Heritage Restoration, Inc.

Stacking wood the German Way: The Holzhausen

I love our wood stove. It is cost effective and gives a nice intense heat that accommodates my large, old house. Yet I am pretty green when it comes to cord wood stacking, trying to find the best way to store and dry wood, since wet wood is terrible for a wood stove. I needed the right balance of effort, cost, maintenance, and heat stability.

We go through about 5 cords a year, plus about a pallet of compressed wood fuel. I used to stack wood in the traditional tower method, consisting of several rows of piled wood held in place by a support tower at each end. The end support towers contain logs perpendicular to the one above and below. It seemed straightforward and had some Zen aspects to it, but one to many stacks fell and stacking wood twice is no fun. There had to be a better way. Thus began a quest to find the best ways to stack, store, and dry wood. Sure a wood shed is the best protection and has stable ends, but that was not the right solution.

Each pile contains about 1-1/2 cords

Each pile contains about 1-1/2 cords

The web revealed many articles, photos and blogs of amazing wood stackers. Some piles have animal designs in them, or crazy geometric patterns that seemed like it would take the whole summer to do. I wanted something easy. But then there it was, the most fool proof, structurally sound, and low maintenance wood stack ever; the holzhausen.

The stacking begins with a circle of logs on edge.  Each successive log goes around facing the center.  The goal is to have the logs falling towards the center.  The center void is filled with vertical logs.  The top is capped with bark up logs.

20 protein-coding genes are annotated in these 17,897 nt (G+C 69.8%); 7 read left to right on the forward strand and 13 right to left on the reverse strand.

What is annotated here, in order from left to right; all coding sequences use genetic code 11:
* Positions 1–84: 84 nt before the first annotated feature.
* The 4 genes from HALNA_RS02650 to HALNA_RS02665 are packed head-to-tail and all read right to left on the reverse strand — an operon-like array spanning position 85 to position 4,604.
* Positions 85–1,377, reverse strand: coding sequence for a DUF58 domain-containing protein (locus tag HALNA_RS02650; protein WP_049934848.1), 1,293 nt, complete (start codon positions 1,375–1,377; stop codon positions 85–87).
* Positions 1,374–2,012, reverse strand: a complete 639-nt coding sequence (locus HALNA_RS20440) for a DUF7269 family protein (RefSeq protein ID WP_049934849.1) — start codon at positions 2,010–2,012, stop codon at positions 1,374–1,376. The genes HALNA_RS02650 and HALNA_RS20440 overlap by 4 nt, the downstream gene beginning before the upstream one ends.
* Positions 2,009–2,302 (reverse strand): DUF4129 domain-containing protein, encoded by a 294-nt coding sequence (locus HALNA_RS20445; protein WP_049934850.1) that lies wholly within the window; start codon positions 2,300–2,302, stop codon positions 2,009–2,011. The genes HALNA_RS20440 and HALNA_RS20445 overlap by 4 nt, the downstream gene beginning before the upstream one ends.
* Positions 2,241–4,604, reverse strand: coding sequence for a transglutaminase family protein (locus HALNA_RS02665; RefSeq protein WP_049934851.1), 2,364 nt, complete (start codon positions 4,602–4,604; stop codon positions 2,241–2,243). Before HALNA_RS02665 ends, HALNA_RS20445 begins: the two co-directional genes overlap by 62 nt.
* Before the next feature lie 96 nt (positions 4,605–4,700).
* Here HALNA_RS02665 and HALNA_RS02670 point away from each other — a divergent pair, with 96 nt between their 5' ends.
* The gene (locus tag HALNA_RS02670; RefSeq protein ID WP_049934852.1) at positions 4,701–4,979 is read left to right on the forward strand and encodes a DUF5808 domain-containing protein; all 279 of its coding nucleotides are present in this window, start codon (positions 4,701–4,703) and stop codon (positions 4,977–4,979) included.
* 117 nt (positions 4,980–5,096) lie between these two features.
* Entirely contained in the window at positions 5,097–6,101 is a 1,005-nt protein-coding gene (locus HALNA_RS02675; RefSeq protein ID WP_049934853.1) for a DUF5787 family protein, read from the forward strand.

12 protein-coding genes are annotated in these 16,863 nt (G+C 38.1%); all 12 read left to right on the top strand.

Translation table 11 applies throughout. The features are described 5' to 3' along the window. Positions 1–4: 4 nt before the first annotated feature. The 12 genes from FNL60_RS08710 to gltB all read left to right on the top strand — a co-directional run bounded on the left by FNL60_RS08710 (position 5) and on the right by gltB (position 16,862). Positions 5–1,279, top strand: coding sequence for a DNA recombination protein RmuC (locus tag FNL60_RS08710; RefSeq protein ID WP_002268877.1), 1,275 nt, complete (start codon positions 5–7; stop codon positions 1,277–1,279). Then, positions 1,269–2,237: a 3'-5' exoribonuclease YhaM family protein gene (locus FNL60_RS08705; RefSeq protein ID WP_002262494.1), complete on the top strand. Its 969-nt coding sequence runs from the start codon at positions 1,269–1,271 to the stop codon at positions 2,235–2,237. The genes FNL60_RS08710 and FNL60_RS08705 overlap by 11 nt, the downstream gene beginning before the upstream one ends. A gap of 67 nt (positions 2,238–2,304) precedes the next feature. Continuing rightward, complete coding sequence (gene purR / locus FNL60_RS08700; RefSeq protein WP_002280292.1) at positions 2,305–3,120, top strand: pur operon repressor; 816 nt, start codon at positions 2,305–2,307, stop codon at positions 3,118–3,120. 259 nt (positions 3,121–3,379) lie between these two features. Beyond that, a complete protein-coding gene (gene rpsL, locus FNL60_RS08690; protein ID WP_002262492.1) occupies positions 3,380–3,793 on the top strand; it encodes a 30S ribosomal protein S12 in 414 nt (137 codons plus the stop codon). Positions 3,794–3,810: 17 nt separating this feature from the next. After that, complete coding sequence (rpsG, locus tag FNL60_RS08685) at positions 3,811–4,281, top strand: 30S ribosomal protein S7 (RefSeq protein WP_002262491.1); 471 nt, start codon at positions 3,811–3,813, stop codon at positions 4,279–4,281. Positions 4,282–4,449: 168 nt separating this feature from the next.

The stacking begins with a circle of logs on edge. Each successive log goes around facing the center. The goal is to have the logs falling towards the center. The center void is filled with vertical logs. The top is capped with bark up logs.

Originated in Germany, the holzhausen (“wood house”) looks like a beehive. The conical form stacks the wood around and around, pitching the wood towards the center so it falls in on itself. Irregular-shaped pieces get placed vertically inside the round pile to create vertical air movement, known as the “stack effect”, which keeps the wood inside dry. This method has its share of artisans as well, but it is simple enough to start practically, leading towards a cleaner, more artistic woodpile.

Wood stacking has its share of competitiveness and critics. While the holzhausen can become a work of art, even the worst looking pile can be effective and stable. Search the web for holzhausen videos, since they are the best way to see and learn the best tricks and techniques. And soon you will join the competition for the prettiest woodpile.

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